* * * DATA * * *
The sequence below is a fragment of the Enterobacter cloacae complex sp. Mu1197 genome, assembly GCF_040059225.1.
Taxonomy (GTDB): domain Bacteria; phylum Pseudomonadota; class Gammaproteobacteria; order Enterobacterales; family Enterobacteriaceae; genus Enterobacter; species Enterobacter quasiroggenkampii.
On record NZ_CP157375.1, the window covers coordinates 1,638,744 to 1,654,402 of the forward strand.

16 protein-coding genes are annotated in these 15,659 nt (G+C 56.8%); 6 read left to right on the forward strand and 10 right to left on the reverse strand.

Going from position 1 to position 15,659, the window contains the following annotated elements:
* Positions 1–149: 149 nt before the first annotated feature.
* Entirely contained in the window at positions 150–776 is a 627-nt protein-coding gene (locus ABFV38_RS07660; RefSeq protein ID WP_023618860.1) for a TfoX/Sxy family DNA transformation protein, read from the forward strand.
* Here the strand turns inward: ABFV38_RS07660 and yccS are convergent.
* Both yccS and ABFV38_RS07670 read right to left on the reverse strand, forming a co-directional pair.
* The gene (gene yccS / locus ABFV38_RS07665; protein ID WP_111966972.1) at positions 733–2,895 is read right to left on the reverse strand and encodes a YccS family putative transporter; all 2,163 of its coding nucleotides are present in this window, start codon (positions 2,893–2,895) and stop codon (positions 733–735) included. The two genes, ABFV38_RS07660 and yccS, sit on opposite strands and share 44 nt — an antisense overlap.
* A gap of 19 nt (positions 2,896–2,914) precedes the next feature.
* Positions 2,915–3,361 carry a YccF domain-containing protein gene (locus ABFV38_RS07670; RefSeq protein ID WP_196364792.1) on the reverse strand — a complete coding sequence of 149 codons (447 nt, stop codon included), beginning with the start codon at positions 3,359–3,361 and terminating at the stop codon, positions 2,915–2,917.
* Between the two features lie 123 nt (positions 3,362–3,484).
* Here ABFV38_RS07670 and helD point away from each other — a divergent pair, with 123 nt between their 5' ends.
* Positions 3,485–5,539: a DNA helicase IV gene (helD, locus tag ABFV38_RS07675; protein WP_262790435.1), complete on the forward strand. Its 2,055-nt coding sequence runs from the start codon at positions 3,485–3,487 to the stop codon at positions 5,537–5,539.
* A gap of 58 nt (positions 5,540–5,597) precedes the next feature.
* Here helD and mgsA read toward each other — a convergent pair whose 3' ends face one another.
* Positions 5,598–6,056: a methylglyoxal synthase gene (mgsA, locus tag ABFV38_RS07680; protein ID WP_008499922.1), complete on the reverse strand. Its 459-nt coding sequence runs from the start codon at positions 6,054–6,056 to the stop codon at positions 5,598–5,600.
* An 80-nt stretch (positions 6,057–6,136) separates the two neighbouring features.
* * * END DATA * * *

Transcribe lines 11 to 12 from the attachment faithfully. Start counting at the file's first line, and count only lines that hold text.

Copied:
* A gap of 19 nt (positions 2,896–2,914) precedes the next feature.
* Positions 2,915–3,361 carry a YccF domain-containing protein gene (locus ABFV38_RS07670; RefSeq protein ID WP_196364792.1) on the reverse strand — a complete coding sequence of 149 codons (447 nt, stop codon included), beginning with the start codon at positions 3,359–3,361 and terminating at the stop codon, positions 2,915–2,917.